CLIFTON PARK — Plans for a 6.7-megawatt solar energy facility in the rural northwestern corner of town remain controversial, with some neighbors continuing to speak out against it at a town Planning Board meeting Wednesday night.
The community solar project proposed earlier this year by Active Solar would be located on a nearly 85-acre site to the east of Schauber Road and north of Hubbs Road, with the access road off of Hubbs Road in an area of upscale single-family homes. The land involved is former farmland, parts of it wooded, in an area zoned for conservation and residential development.
Several people who live on Hubbs Road say the access road, with power poles running out from the solar array, would be unsightly and diminish their property values.
“It’s a beautiful neighborhood. It’s going to absolutely destroy the views,” said Helen Wilson, who lives across Hubbs Road from the access point. “The access road is going to poorly affect property values.”
“Solar power plants really don’t belong in residential neighborhoods, especially this one,” said Lydia Savage, who lives on Schauber Road.
A majority of Planning Board members appeared to agree the visual impact needs further review, while indicating they generally support the concept of solar development for the site.
“I’m trying to find a way that concern can be mitigated or addressed,” said Planning Board Chairman Rocco Ferraro. “I do have some concerns about the visual impact.”
Ryan Farnum of Creighton Manning Engineering, representing the applicant, said the access was placed on Hubbs Road because that side of the property is more wooded than the Schauber Road side, and it was thought the woods would reduce the visual impact.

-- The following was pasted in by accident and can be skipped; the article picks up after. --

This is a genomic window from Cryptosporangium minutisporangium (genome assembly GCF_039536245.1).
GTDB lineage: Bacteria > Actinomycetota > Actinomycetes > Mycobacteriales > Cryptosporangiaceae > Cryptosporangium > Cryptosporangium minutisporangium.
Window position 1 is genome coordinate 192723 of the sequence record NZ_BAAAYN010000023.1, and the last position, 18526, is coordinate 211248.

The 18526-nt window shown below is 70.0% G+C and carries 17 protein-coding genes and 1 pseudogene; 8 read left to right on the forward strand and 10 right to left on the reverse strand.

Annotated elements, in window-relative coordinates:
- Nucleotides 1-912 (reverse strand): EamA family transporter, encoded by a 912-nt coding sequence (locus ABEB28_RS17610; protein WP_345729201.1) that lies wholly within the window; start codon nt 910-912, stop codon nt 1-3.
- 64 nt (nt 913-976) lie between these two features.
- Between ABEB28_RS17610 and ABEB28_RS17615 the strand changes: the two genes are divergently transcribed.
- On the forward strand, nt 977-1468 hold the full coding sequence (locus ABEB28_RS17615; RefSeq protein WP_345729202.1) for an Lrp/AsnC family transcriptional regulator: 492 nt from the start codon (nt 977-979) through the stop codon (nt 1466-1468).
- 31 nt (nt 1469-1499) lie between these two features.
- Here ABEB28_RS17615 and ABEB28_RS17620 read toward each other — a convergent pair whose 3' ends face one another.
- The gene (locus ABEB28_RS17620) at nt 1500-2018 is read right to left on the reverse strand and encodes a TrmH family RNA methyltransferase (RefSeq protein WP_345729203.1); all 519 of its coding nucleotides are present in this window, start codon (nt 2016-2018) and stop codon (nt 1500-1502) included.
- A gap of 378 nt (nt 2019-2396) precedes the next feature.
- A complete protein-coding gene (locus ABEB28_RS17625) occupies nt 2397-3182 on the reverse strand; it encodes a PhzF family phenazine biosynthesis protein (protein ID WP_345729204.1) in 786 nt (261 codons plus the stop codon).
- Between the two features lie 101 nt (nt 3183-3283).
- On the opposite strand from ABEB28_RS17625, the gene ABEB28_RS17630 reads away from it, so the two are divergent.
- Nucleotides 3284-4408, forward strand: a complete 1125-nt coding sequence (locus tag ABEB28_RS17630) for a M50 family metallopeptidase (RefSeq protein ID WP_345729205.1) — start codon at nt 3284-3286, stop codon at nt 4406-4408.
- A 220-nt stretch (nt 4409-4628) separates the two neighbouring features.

The Planning Board members tentatively made plans for a visit to the site in the next few weeks to see the possible impact for themselves. They hope to determine whether additional screening or other measures can be used to reduce the impact.
The Hubbs Road project is the sixth commercial solar array proposed in Clifton Park in recent years. Four have been constructed and one is approved but not yet built. The ones that have already been built haven’t generated any complaints, said town Planning Director John Scavo.
“This has been the most vocal group [of neighbors] opposed to community solar to date,” he said on Thursday.
The project requires a special use permit from the town Planning Board, as well as a site plan review. The special use permit application requires a public hearing, but not until after all the environmental issues, including the visual impact for neighbors, have been addressed.
Not all neighbors are opposed to the array, which would cover about 22 acres of the site and be set back at least 200 feet from the road. “I think solar panels are far more desirable than more houses and more cars. I thank the town for being responsible and considering renewable energy sources we so need now and in the future,” neighbor Gary Litwin wrote in a comment in the meeting’s Zoom chatroom.
New York state energy policy encourages community solar, which allows residential properties to get a credit for purchasing solar power from a commercial solar array.
If the property were to be developed with single-family houses rather than a solar array, the town Planning Department estimates about 28 houses could be built on the property.